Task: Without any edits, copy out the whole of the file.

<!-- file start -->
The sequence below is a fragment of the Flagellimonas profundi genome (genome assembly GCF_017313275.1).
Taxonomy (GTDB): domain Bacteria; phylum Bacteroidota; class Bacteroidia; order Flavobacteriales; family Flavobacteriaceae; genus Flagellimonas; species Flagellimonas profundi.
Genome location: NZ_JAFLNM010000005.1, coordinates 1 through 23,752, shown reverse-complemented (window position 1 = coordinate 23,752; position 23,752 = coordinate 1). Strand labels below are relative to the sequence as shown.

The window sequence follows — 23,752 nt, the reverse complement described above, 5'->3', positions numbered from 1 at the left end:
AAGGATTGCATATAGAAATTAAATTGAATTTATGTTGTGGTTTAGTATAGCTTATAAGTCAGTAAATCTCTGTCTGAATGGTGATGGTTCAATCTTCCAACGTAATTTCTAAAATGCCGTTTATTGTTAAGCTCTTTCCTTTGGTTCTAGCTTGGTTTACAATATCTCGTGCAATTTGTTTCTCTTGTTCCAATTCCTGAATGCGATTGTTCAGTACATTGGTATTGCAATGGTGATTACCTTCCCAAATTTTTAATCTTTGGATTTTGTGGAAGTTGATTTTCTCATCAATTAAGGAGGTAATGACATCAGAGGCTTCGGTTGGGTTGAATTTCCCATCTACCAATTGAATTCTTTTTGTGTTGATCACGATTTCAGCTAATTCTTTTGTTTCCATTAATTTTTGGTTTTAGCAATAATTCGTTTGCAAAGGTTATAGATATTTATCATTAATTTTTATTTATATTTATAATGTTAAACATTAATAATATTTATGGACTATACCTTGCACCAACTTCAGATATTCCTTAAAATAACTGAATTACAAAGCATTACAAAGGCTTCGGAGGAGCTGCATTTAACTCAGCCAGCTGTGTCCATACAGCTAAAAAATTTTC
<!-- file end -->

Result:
The sequence below is a fragment of the Flagellimonas profundi genome (genome assembly GCF_017313275.1).
Taxonomy (GTDB): domain Bacteria; phylum Bacteroidota; class Bacteroidia; order Flavobacteriales; family Flavobacteriaceae; genus Flagellimonas; species Flagellimonas profundi.
Genome location: NZ_JAFLNM010000005.1, coordinates 1 through 23,752, shown reverse-complemented (window position 1 = coordinate 23,752; position 23,752 = coordinate 1). Strand labels below are relative to the sequence as shown.

The window sequence follows — 23,752 nt, the reverse complement described above, 5'->3', positions numbered from 1 at the left end:
AAGGATTGCATATAGAAATTAAATTGAATTTATGTTGTGGTTTAGTATAGCTTATAAGTCAGTAAATCTCTGTCTGAATGGTGATGGTTCAATCTTCCAACGTAATTTCTAAAATGCCGTTTATTGTTAAGCTCTTTCCTTTGGTTCTAGCTTGGTTTACAATATCTCGTGCAATTTGTTTCTCTTGTTCCAATTCCTGAATGCGATTGTTCAGTACATTGGTATTGCAATGGTGATTACCTTCCCAAATTTTTAATCTTTGGATTTTGTGGAAGTTGATTTTCTCATCAATTAAGGAGGTAATGACATCAGAGGCTTCGGTTGGGTTGAATTTCCCATCTACCAATTGAATTCTTTTTGTGTTGATCACGATTTCAGCTAATTCTTTTGTTTCCATTAATTTTTGGTTTTAGCAATAATTCGTTTGCAAAGGTTATAGATATTTATCATTAATTTTTATTTATATTTATAATGTTAAACATTAATAATATTTATGGACTATACCTTGCACCAACTTCAGATATTCCTTAAAATAACTGAATTACAAAGCATTACAAAGGCTTCGGAGGAGCTGCATTTAACTCAGCCAGCTGTGTCCATACAGCTAAAAAATTTTC